|Siu mai - pork and shrimp dumplings with crab roe|
|Har gau - shrimp dumplings with morels|
My mother always wrinkles her nose or scrunches up her face a little when I order siu mai, "It's just a blob of minced meat," she says, but for some reason, I really like pressing my lips against the thin floury yellow wrapper, and the enjoyment that is having fresh, clear shrimp and pork juices gushing together is unbeatable in my books. It's true that too many places go overboard with the corn starch in an attempt to make the shrimp more slippery, and over-steam the poor things, drying them out, but the ones here were as fine as they come. The har gau had a fancy addition - morels - instead the usual bamboo shoots. Both are designed to give it texture and give the shrimps some contrast for a sweeter (in a fresh seafood way, I don't mean sugar!) and more fragrant result. The morels amplify and add to the fragrance, making it a more decadent experience, and give it a bouncy sort of bite, rather than a chunky crispness that bamboo shoots give. I could go on and on about what to look out for in different kinds of dim sum, but one of the things that I feel is of prime importance is the thickness and silkiness (finesse) of the wrapper. Too often it's too thick and even clumpy, and sometimes, to top it off, it's been re-steamed. (Dim sum in general are supposed to be steamed to order, but in some cases it isn't, so to play safe, especially at lower-end establishments, it's worth going earlier.)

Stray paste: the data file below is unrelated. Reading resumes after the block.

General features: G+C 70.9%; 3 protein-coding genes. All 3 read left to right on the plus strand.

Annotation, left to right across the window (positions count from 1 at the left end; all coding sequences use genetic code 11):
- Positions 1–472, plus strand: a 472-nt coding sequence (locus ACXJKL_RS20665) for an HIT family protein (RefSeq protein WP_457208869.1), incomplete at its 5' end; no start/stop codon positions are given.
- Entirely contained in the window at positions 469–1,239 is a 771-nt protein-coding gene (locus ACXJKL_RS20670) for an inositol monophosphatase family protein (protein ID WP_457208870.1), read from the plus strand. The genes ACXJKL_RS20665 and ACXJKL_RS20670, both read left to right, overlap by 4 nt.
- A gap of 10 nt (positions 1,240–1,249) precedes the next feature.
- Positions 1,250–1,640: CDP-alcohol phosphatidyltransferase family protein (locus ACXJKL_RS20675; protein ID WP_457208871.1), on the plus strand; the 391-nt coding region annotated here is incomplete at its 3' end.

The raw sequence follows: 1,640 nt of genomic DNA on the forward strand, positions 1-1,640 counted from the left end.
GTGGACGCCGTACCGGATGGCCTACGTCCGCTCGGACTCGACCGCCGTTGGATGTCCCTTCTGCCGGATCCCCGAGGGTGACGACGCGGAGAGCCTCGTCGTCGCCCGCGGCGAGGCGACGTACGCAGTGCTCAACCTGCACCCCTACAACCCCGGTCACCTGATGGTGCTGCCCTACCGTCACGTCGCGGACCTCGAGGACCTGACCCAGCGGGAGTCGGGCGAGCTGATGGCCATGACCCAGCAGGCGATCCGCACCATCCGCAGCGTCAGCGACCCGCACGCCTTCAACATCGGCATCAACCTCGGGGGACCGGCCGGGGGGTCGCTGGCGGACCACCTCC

|Lobster and scallop dumpling|
|Baked barbecue pork buns (baked char siu bao)|
|Almond and egg white sweet soup (sorry about the bad focus)|
Is this the best dim sum in Hong Kong? I have a lot of trouble answering questions like that. What does "best" mean, for example? I've raved about places that others find mediocre because they simply had different expectations. If you ask me, there are a few fine dim sum experiences in Hong Kong and this is one of them.
*There's a Chinese saying that goes, "I've had more salt than you've had rice", which means someone has experienced much more than you, but really I just like that we use food analogies on a daily basis!
Lung King Heen
Four Seasons Hong Kong
8 Finance St
(Connected to the IFC & Hong Kong Station)
+852 3196 8888
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